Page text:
Murder trial of Air Force Reserve Maj. Andre McDonald to open … – San Antonio Express-News

The long disappearance of San Antonio businesswoman Andreen Nicole McDonald, 29 — as a cloud of suspicion lingered over her Air Force officer husband — transfixed and horrified the public almost four years ago.

On Wednesday, a newly seated jury will begin hearing testimony in the murder trial of Air Force Reserve Maj. Andre Sean McDonald.

He was 40 when he was arrested two days after his wife’s burned body was found July 11, 2019, on a ranch on Specht Road, east of Camp Bullis and about 6 miles from the couple’s house in the Timberwood Park area. But he had already been charged with tampering with evidence.

Andreen McDonald was reported missing March 1, 2019. The discovery of her remains, almost by chance, brought closure to hundreds of volunteers who had helped with extensive searches across northern Bexar County for nearly four months.

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The victim was identified through dental records. Andreen McDonald appeared to have been covered by wood and some bones from a dead cow, then set on fire, officials said. Melted plastic or synthetic material was found among the remains.

The Bexar County Sheriff’s Office has not revealed how she died. But even as the search continued, Andre McDonald had been charged with tampering with or fabricating evidence because, authorities said, he had torn up a receipt for the purchase of a shovel, an ax, gasoline, a metal barrel and other material that investigators believe he intended to use to dispose of his wife’s body.

The murder trial was delayed several times during the coronavirus pandemic.

Andre McDonald, left, a suspect in the disappearance of his wife Andreen but at the time charged only with tampering with evidence, appears in court with his lawyer John Convery for a pre-hearing conference April 22, 2019.

Andre McDonald, left, a suspect in the disappearance of his wife Andreen but at the time charged only with tampering with evidence, appears in court with his lawyer John Convery for a pre-hearing conference April 22, 2019.

Bob Owen, STAFF-photographer / Staff photographer

“It has been too long,” McDonald’s defense attorney, John Convery said in October, when the trial date was set.

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The couple had a history of domestic disturbances at their home, law enforcement reports indicate. Andre McDonald filed for divorce in 2017 but dropped the effort several months later, county records show. Andreen McDonald, a mother who owned several assisted-living homes with her husband, was reported missing after she didn’t show up for the gym or work, as was her routine.

McDonald told investigators he and Andreen fought the night before she disappeared. Details from an arrest warrant affidavit revealed that shortly after Andreen disappeared, her blood was found on a hammer and a pair of men’s jeans inside the couple’s home. Other evidence included blood and hair found on a light switch in a bathroom, and blood on the bathroom door and floor.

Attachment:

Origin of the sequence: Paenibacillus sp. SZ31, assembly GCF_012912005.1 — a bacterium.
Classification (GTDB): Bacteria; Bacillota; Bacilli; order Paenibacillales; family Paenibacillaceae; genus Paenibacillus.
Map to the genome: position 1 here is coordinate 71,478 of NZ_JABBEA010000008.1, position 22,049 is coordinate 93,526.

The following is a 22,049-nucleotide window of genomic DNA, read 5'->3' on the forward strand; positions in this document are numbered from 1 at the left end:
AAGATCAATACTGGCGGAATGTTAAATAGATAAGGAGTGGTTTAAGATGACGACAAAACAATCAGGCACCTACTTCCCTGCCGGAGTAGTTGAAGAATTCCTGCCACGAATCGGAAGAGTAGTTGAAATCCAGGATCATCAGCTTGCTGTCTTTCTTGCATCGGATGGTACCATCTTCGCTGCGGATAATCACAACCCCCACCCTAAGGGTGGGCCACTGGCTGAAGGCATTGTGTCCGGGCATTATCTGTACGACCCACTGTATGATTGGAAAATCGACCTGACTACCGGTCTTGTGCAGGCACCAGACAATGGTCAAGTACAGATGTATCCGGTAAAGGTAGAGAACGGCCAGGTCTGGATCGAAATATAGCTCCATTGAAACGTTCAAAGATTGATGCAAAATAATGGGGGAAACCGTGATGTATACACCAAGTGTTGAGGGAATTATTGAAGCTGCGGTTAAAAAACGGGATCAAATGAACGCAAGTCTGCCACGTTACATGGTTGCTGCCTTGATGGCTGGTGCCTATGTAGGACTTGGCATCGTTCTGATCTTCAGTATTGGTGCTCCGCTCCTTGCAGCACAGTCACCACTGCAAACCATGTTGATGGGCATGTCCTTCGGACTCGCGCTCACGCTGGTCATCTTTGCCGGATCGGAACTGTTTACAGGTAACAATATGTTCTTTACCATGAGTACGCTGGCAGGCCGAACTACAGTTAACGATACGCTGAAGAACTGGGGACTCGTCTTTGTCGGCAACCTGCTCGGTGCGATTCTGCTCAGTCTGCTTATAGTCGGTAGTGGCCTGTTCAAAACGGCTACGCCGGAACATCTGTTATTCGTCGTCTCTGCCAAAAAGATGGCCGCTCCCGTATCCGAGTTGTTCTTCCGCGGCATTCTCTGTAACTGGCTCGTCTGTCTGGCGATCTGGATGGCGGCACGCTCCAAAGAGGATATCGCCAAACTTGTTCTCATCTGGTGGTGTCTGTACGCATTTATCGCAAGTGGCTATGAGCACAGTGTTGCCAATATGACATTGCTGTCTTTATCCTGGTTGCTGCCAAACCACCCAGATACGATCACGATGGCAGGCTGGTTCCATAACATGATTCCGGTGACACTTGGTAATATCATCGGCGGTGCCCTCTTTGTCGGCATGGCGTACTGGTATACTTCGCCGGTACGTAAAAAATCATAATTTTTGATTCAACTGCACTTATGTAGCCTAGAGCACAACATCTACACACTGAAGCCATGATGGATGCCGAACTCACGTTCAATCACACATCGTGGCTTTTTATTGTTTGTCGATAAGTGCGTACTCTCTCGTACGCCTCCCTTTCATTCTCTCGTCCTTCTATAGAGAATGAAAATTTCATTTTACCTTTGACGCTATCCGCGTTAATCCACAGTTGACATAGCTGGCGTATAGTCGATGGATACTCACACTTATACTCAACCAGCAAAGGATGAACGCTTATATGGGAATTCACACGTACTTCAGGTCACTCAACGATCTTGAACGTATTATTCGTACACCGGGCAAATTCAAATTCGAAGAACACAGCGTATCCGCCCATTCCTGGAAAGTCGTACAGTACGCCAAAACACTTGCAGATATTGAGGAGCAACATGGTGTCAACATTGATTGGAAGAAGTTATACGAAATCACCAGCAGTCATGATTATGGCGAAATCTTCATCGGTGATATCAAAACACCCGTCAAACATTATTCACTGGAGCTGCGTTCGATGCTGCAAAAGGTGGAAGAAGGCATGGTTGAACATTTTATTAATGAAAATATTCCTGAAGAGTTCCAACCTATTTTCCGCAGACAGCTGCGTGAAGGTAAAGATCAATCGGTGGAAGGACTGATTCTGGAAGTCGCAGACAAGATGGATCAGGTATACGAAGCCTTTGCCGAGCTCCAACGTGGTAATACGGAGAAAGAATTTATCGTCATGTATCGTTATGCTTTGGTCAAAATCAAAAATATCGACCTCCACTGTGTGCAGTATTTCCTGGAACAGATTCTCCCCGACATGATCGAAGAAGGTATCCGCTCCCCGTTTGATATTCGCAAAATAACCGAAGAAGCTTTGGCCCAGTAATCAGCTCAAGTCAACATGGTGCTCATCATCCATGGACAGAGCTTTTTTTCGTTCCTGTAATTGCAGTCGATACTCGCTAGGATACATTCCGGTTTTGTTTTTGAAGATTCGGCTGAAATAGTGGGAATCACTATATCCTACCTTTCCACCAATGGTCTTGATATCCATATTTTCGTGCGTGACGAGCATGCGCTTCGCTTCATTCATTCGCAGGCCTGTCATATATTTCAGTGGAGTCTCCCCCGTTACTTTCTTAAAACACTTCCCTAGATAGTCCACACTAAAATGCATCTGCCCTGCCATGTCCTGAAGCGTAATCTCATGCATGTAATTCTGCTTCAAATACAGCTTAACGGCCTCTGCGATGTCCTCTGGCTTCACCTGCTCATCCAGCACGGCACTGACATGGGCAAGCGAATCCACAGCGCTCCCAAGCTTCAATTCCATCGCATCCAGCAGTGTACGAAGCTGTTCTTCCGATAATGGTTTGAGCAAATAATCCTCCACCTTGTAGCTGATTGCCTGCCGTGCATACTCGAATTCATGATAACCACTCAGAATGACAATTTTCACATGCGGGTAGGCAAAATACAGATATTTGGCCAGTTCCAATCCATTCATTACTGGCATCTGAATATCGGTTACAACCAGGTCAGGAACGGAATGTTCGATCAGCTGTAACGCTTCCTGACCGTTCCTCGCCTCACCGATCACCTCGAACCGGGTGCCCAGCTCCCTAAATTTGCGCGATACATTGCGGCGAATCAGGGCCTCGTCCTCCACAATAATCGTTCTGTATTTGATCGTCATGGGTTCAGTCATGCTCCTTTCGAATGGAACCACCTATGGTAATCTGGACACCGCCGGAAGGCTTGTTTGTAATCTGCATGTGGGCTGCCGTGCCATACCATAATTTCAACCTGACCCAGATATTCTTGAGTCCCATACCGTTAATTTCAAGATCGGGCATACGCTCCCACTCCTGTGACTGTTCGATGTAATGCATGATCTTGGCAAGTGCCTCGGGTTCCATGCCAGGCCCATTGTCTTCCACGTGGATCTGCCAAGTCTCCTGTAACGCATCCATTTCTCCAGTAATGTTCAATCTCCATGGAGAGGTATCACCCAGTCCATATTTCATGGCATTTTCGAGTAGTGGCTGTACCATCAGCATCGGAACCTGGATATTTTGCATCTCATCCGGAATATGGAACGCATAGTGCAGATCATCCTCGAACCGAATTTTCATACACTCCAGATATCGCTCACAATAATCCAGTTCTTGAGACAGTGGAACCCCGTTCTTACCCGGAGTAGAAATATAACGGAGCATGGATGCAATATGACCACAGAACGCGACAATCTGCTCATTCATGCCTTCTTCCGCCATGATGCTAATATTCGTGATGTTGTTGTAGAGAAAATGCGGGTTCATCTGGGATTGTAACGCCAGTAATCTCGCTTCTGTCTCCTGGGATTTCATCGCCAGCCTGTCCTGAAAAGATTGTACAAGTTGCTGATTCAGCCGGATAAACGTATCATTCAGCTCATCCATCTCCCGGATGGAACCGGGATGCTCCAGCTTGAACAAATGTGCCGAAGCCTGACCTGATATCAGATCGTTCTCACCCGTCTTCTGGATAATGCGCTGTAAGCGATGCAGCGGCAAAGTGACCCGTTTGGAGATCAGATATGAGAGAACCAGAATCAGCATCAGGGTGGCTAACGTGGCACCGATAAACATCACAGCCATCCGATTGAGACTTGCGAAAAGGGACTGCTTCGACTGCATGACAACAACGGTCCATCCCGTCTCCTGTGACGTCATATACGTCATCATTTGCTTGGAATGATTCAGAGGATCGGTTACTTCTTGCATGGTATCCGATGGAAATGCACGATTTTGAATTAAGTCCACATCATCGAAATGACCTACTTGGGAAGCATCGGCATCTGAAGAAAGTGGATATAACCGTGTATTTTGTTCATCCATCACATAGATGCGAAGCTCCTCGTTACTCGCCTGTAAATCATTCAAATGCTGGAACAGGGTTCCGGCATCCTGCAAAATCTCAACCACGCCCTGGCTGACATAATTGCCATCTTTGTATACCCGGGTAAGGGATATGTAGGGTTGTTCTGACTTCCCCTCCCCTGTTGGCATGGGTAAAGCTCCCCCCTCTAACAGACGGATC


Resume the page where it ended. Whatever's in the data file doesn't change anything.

Evidence of burning was found in the backyard, and investigators also discovered Andre McDonald had purchased the shovel and ax — and a hatchet, large plastic bags, gloves and a couple of 5-gallon gas cans — two days after his wife disappeared.

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McDonald was held in the Bexar County jail for more than two years until he posted bond of $200,000 on Nov. 21, 2021, a figure that had been lowered from $2 million.

He has been on partial house arrest and GPS monitoring, while he works as a cyberwarfare operations officer assigned to the 426th Network Warfare Squadron at Joint Base San Antonio-Lackland.

In October, Air Force Lt. Col. Timothy Wade, the service’s chief of public affairs, confirmed McDonald still was serving a reservist tour here that began in 2018. He said pending results of the trial, “any possible disciplinary actions will be taken at the appropriate time.”

“We take the health, safety and well-being of all of our citizen airmen and their families very seriously, and we are all working closely with base and local authorities on this matter,” Wade said. “We are also keeping the entire family in our thoughts and prayers during this difficult time.”

Most recently, the lead prosecutor in the case, Mario Del Prado, the head of the major crimes division of the Bexar County District Attorney’s Office, resigned to go into private practice.

Steven Speir, who along with Del Prado was prosecuting McDonald, is now the lead prosecutor. Defense attorneys are Convery and John T. Hunter.

The trial in the 399th District Court is expected to last three weeks, with Judge Frank J. Castro presiding. If convicted, McDonald, now 43, faces up to life in prison.

Twitter: @elizabeth2863

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